Medicaid managed care plans will be affected as states shed enrollees because of the end of the continuous enrollment provisions of the COVID-19 public health emergency.
As states across the country remove millions of people from the Medicaid rolls, paperwork and red tape are the reasons a large percentage of enrollees in several states are losing coverage. Between 80% to 89% of those who have lost coverage in Florida, Indiana and New Hampshire have been removed from the Medicaid rolls for procedural reasons as of mid-July according to a Kaiser Family Foundation (KFF) tracker.
According to the foundation’s mid-July tally, close to 2 million across 29 states and Washington, D.C., have been disenrolled from Medicaid since the disenrollment process began in April, while 3.2 million people have had their coverage renewed.
Although the federal government and some states have expressed alarm about the number of people losing coverage, other states seem to have a different attitude, according to Edwin Park, J.D. “Because of ideology or budget, it’s exactly what they want,” he says. Park is a research professor at the McCourt School of Public Policy at Georgetown University.
Florida, which has almost 5 million Medicaid enrollees and one of the largest Medicaid populations in the country, has already dropped just over 300,000 people from its Medicaid program. In South Carolina, Kansas, Connecticut, and Indiana, over 80% of the disenrollments have been for procedural reasons. KFF defines procedural reasons as the state lacking contact information or the applicant missing deadlines and not filling out paperwork correctly, contrasted to having an income that prices a person out of coverage, for example.
On the other end of the spectrum, only 10% of Medicaid enrollees in Michigan have lost coverage for any reason. The proportion is also relatively small in Virginia (20%), Georgia (21%) and Iowa (21%).
Prior to the COVID-19 pandemic, Medicaid enrollees had to regularly reapply to keep their Medicaid coverage. The 2020 COVID-19 public health emergency changed that and required that people remain continuously enrolled in Medicaid programs for the states they lived in to receive enhanced federal funding. As a result, Medicaid enrollment ballooned. KFF estimates enrollment in Medicaid and the Children’s Health Insurance Program — a program for low-cost coverage for children whose families have incomes too high for Medicaid eligibility — climbed by almost 22 million people between January 2020 and January 2023, a 30% increase. But with the end of the public health emergency, the requirement for continuous enrollment ended in March 2023. Nineteen states began disenrollment in April or May, and 22 more started the process in June. KFF has estimated that between 8 million and 24 million people could ultimately be cut from the Medicaid rolls.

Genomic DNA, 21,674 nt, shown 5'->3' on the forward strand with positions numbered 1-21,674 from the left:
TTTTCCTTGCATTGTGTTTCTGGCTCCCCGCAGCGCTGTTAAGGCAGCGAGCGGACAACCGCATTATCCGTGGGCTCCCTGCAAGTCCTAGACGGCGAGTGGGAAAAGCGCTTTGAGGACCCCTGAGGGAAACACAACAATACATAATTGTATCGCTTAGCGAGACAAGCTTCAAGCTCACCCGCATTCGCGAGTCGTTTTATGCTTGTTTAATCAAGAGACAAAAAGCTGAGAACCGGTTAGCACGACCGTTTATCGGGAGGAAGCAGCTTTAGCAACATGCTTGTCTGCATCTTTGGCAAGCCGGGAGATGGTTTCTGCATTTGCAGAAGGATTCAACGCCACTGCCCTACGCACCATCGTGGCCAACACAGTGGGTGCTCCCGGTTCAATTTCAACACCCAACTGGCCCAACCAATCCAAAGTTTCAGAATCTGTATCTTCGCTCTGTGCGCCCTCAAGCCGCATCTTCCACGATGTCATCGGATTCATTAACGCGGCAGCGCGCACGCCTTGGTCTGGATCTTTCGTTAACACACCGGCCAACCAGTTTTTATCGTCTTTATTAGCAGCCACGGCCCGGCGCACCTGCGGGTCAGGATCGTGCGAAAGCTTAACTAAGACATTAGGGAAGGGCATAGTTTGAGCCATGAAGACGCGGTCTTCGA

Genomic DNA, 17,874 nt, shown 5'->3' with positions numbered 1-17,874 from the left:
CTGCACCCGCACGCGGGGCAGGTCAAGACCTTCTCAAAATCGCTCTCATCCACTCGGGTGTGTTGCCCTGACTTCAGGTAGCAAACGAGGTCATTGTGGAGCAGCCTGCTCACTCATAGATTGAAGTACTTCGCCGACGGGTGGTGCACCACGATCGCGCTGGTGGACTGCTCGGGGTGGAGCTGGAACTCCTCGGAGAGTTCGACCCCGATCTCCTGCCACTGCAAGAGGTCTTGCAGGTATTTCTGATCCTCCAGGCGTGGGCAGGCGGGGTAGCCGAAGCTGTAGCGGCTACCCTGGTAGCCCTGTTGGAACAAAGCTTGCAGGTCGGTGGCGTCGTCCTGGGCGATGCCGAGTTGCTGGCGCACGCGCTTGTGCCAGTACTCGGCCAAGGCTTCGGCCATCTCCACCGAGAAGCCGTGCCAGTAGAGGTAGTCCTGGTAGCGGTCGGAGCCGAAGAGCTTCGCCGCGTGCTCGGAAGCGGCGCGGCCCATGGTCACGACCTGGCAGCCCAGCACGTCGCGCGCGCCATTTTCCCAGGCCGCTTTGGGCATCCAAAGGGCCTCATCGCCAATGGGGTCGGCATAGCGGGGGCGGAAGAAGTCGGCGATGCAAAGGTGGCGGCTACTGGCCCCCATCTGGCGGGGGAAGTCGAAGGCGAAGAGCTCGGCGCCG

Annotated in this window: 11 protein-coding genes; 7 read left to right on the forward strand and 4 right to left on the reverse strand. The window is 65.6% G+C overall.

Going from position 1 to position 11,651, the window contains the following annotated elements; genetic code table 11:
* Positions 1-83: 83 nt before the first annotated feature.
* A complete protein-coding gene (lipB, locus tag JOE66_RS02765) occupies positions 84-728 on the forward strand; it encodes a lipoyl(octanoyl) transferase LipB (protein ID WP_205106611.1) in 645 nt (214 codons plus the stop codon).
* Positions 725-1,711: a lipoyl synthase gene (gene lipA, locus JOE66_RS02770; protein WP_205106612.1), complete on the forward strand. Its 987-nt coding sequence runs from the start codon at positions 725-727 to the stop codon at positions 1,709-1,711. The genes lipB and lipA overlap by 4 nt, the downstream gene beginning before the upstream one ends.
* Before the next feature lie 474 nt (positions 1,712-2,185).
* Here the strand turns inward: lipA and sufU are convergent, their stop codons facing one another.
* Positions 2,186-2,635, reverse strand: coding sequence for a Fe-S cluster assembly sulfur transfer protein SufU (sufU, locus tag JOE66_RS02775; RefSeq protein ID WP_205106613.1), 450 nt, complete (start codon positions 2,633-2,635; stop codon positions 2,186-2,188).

Spotlight on Florida
The disenrollment from Florida’s Medicaid program has garnered attention for several reasons. It has one of the nation’s largest Medicaid programs when measured by number of enrollees and the highest of disenrolled people in absolute terms. And, of course, its governor, Ron DeSantis, is a candidate for the 2024 Republican nomination for president.
The state’s actions prompted more than 50 disability and disease groups and other organizations to send a letter to DeSantis in May requesting that he have the Florida Department of Children and Families pause the redetermination process. The letter says children and families have been particularly affected, and it mentions a 7-year-old boy experiencing remission from leukemia who can no longer receive follow-up care. Many people did not receive notice of the redetermination process, individuals have been struggling to reach the state’s call center for help and information is lacking on how to appeal disenrollments, the letter says.